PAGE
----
Puzzle at a Glance
Daily Telegraph Puzzle NumberDT 26814
Publication Date in The Daily TelegraphThursday, March 15, 2012
Link to Full ReviewBig Dave's Crossword Blog [DT 26814]
Big Dave's Review Written ByDigby
Big Dave's Rating
|Difficulty - ★★★||Enjoyment - ★★★|
█ - solved without assistance
█ - incorrect prior to use of puzzle solving tools
█ - solved with assistance from puzzle solving tools
█ - solved with aid of checking letters provided by puzzle solving tools
█ - unsolved or incorrect prior to visiting Big Dave's blog
█ - reviewed by Falcon for Big Dave's blog
NotesFollowing a two-day sojourn into the future, the National Post seems to have reverted to its previous publication schedule. This puzzle is next in sequence following DT 26813 which was published in the National Post on Tuesday.
I needed a little nudge from my electronic assistants on a handful of clues today, even though I pretty well understand how the wordplay worked. I just couldn't find the right words to plug in.
Notes on Today's Puzzle
This commentary is intended to serve as a supplement to the review of this puzzle found at Big Dave's Crossword Blog, to which a link is provided in the table above.
10a Explorer with outfit imbibing drink in front of hotel (7)
Hotel is a code word representing the letter H, used in radio communication.
11a Decrease vote for military award (4,5)
Here "decrease" cryptically means to remove the creases from.
12a Shot along in Grand Prix from the back producing damage to car (5)
Prang is British slang which means (1) [as a verb] to crash (a motor vehicle or aircraft) • Ernie pranged his sports car last month or (2) [as a noun] a crash involving a motor vehicle or aircraft • he had numerous prangs and near misses in his motoring life.
14a Lunatic in cycling helmet? (7)
Digby has interpreted the second definition to be a description of "the role of a cycling helmet". However, Nutcase is actually the brand name of a bicycle helmet manufactured by Nutcase Helmets of Portland, Oregon. Perhaps one might be considered to be a lunatic to wear one as they apparently do not come highly recommended.
17a Value considerably parking facility around Harrods, say (3,5,5,2)
In the UK, a lay-by is an area at the side of a road where vehicles may pull off the road and stop.
Harrods is an upmarket department store located in Brompton Road in Brompton, in the Royal Borough of Kensington and Chelsea, London. The store has over one million square feet (90,000 m2) of selling space in over 330 departments. The UK's second-biggest shop, Oxford Street's Selfridges, is a little over half the size with 540,000 square feet (50,000 m2) of selling space.
26a Welsh place left secure beside rough mound miles away (9)
I was very close to deciphering this on my own, but was looking for a four-letter word meaning safe to plug-in for "secure". Instead, "secure" is used in the sense of succeed in obtaining (secure a contract). Llandudno, "Queen of the Welsh Resorts", a title first implied as early as 1864, is now the largest seaside resort in Wales, and lies on a flat isthmus of sand between the Welsh mainland and the Great Orme peninsula.
2d Communist almost invading a business district, a terrible act (8)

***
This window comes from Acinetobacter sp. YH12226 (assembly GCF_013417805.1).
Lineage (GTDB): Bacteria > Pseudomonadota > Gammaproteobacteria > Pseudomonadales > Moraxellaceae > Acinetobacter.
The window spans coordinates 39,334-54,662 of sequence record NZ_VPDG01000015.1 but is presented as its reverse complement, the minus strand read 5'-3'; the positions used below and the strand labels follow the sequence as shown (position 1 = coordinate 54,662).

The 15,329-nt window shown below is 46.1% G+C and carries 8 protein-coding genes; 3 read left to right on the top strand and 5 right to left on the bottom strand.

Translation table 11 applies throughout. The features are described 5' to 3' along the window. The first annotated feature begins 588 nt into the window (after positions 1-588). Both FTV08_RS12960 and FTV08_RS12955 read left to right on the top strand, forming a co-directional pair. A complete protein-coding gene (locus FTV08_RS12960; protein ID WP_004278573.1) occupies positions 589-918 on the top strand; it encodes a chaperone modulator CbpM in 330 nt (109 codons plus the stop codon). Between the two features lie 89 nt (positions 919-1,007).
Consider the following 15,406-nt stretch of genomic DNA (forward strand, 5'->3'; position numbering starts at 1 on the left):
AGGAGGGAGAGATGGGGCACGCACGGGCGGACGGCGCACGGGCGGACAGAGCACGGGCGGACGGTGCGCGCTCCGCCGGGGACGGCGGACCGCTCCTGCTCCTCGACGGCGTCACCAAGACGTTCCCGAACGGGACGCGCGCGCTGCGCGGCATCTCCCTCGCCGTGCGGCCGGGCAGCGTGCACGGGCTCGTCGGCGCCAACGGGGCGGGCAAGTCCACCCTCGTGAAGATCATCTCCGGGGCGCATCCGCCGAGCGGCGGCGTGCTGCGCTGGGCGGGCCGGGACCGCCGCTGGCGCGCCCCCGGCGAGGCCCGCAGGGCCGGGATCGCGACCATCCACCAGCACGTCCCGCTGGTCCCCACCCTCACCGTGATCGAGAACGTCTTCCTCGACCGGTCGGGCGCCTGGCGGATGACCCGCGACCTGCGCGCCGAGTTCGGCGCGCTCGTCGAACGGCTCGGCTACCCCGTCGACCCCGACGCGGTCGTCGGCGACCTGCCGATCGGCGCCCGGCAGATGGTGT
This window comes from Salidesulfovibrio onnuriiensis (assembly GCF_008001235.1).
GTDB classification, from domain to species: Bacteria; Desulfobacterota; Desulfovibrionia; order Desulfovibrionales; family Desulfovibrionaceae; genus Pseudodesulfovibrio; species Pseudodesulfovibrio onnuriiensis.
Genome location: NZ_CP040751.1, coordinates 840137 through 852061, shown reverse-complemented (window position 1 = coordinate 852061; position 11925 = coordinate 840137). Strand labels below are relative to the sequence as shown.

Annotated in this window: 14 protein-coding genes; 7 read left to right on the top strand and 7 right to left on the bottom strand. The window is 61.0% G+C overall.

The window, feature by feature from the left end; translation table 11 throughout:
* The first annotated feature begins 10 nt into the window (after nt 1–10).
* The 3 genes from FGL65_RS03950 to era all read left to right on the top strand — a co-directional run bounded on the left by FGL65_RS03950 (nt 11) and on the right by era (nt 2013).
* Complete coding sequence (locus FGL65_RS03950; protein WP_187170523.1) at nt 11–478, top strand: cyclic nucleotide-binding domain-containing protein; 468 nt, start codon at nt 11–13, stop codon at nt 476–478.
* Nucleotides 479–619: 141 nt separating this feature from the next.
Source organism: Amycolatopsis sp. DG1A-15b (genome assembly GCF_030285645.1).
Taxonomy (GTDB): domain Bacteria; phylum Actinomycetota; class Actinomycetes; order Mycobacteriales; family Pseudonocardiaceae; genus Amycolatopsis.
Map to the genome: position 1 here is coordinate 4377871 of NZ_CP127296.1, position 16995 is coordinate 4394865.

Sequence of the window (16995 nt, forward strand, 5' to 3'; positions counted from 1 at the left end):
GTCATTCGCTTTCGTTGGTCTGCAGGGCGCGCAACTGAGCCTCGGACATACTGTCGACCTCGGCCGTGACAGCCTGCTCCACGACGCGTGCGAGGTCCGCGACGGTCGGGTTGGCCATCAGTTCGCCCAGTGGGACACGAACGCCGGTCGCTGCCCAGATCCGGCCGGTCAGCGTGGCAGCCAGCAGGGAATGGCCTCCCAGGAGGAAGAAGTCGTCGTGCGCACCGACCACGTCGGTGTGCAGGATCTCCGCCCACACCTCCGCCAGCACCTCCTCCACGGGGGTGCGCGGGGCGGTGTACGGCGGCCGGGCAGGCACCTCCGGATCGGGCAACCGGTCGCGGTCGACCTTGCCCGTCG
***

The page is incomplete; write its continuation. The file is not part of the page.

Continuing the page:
The City is (1) short for the City of London or (2) the financial and commercial institutions located in the City of London • (i) the Budget got a stony reception from the City; (ii) [as modifier] a City analyst. Note that the City of London is not the city of London, but merely the part of London situated within the ancient boundaries and governed by the Lord Mayor and the Corporation (which, in Britain, is a group of people elected to govern a city, town, or borough • the City of London Corporation).
Trot is an informal, chiefly derogatory (and probably British) name for a Trotskyist or supporter of extreme left-wing views • (i) a band of subversive Trots; (ii) he declared that the Corporation was a ‘nest of long-haired Trots’.
18d Hasten start of punt in river before change in tide (8)
The River Exe is an English river that rises in Somerset, near the Bristol Channel coast, but flows more or less directly due south, so that most of its length lies in Devon. It reaches the sea at a substantial ria, the Exe Estuary, on the south (English Channel) coast of Devon.
22d Rob front of office in port (2,4)
Dover is a town and major ferry port in the home county of Kent, in South East England. It faces France across the narrowest part of the English Channel, and is home of the Dover Calais ferry which runs between Dover and Calais, France. The surrounding chalk cliffs have become known as the White cliffs of Dover.
In Britain, do something over is an informal way to say ransack a place, especially while searching for something worth stealing • Jacqui’s flat had been done over—the evidence was all too clear. To do someone over means to beat someone up • let’s do them over and dump them somewhere.
23d Some top assists, common feature of a football game (4)
This is a very versatile clue, which would seem to work whether your favourite sport is Association football (soccer), Canadian football, American football, or (to a limited extent) Aussie rules football.
Key to Reference Sources:Signing off for today - Falcon
 - The Chambers Dictionary, 11th Edition
 - Search Chambers - (Chambers 21st Century Dictionary)
 - TheFreeDictionary.com (American Heritage Dictionary)
 - TheFreeDictionary.com (Collins English Dictionary)
 - Oxford Dictionaries (Oxford Dictionary of English)
 - Oxford Dictionaries (Oxford American Dictionary)
 - Wikipedia
 - Reverso Online Dictionary (Collins French-English Dictionary)
 - Infoplease (Random House Unabridged Dictionary)
 - CollinsDictionary.com (Collins English Dictionary)